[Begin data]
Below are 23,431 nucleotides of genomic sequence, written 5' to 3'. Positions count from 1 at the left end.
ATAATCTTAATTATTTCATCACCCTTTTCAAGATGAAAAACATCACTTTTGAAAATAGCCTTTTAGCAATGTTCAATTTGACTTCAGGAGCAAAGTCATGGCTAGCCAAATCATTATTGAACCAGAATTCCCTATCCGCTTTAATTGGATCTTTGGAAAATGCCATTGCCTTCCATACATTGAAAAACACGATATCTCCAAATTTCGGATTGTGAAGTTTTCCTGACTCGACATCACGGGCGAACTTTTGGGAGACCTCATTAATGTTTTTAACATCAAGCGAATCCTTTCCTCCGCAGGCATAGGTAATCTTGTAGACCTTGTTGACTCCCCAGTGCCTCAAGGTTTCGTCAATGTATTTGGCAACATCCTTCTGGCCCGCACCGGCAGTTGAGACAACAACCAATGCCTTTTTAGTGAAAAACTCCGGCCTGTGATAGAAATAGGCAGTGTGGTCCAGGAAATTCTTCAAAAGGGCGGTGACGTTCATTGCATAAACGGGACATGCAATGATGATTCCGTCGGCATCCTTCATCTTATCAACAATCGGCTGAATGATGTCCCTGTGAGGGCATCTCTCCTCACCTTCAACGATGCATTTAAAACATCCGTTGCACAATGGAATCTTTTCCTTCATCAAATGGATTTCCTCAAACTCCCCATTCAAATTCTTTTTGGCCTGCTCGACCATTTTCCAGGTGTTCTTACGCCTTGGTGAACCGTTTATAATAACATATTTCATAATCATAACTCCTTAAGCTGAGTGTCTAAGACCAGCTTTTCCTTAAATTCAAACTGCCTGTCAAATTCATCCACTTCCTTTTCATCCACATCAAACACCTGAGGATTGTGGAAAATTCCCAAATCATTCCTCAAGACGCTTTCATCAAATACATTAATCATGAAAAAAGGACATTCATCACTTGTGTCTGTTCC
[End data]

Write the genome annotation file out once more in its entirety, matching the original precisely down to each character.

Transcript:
Below are 23,431 nucleotides of genomic sequence, written 5' to 3'. Positions count from 1 at the left end.
ATAATCTTAATTATTTCATCACCCTTTTCAAGATGAAAAACATCACTTTTGAAAATAGCCTTTTAGCAATGTTCAATTTGACTTCAGGAGCAAAGTCATGGCTAGCCAAATCATTATTGAACCAGAATTCCCTATCCGCTTTAATTGGATCTTTGGAAAATGCCATTGCCTTCCATACATTGAAAAACACGATATCTCCAAATTTCGGATTGTGAAGTTTTCCTGACTCGACATCACGGGCGAACTTTTGGGAGACCTCATTAATGTTTTTAACATCAAGCGAATCCTTTCCTCCGCAGGCATAGGTAATCTTGTAGACCTTGTTGACTCCCCAGTGCCTCAAGGTTTCGTCAATGTATTTGGCAACATCCTTCTGGCCCGCACCGGCAGTTGAGACAACAACCAATGCCTTTTTAGTGAAAAACTCCGGCCTGTGATAGAAATAGGCAGTGTGGTCCAGGAAATTCTTCAAAAGGGCGGTGACGTTCATTGCATAAACGGGACATGCAATGATGATTCCGTCGGCATCCTTCATCTTATCAACAATCGGCTGAATGATGTCCCTGTGAGGGCATCTCTCCTCACCTTCAACGATGCATTTAAAACATCCGTTGCACAATGGAATCTTTTCCTTCATCAAATGGATTTCCTCAAACTCCCCATTCAAATTCTTTTTGGCCTGCTCGACCATTTTCCAGGTGTTCTTACGCCTTGGTGAACCGTTTATAATAACATATTTCATAATCATAACTCCTTAAGCTGAGTGTCTAAGACCAGCTTTTCCTTAAATTCAAACTGCCTGTCAAATTCATCCACTTCCTTTTCATCCACATCAAACACCTGAGGATTGTGGAAAATTCCCAAATCATTCCTCAAGACGCTTTCATCAAATACATTAATCATGAAAAAAGGACATTCATCACTTGTGTCTGTTCC